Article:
This case was heard in the Supreme Court of Nova Scotia.
The numbered company 3021386 Nova Scotia Ltd. purchased property from the Municipality of the District of Barrington. Before the numbered company purchased the property, it had been the site of the Barrington Municipal High School and had been managed and controlled by the Tri-County Regional School Board. The purchased property did not include the soccer field beside the school.
There were two water wells on the premises—one beneath the soccer field and one beneath the courtyard. When the company purchased the property, both the company and the Municipality believed that the courtyard well was the one supplying water to the school; however, it was later discovered that water was actually being supplied by the soccer field well. As the numbered company carried out a development project on the property it had purchased, it destroyed the piping that connected the courtyard well to the school. It later claimed that the soil and water in the courtyard were contaminated with hydrocarbons, and it claimed an implied easement (a right of way) to use the soccer field well. The Municipality disputed the company’s claim to an implied easement, and the matter came to court.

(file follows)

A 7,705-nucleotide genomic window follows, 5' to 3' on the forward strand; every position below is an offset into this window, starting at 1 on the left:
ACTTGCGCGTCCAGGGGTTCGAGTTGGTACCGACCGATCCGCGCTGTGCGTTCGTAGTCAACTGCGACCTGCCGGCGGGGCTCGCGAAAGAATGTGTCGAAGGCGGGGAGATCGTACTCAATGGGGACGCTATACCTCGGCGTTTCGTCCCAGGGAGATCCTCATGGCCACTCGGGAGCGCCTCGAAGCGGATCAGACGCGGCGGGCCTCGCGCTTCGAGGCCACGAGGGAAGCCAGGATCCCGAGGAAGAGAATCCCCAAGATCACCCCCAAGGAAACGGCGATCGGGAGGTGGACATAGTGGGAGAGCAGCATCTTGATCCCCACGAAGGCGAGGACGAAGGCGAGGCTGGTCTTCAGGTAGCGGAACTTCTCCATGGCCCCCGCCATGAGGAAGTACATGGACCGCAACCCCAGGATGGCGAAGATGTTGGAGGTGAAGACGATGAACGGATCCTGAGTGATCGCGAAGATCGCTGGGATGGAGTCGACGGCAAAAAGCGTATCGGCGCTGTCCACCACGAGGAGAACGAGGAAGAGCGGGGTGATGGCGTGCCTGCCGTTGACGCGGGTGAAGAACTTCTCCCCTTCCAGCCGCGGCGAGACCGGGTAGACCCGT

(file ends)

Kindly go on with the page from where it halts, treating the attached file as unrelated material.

After considering the terms under which the property had been sold and purchased, and after considering the scant evidence of hydrocarbon contamination in the courtyard, the Court held that there was no implied easement. Access to the soccer field well was not necessary for the numbered company’s reasonable enjoyment of its property, as the company could source its water from its own property without substantial inconvenience.
To read related decisions, go to:
3021386 Nova Scotia Ltd. v. Barrington (District), 2010 NSSC 173 (CanLII)
3021386 Nova Scotia Ltd. v. Barrington (Municipality), 2014 NSSC 313 (CanLII)
3021386 Nova Scotia Ltd. v. Barrington (Municipality), 2015 NSCA 30 (CanLII)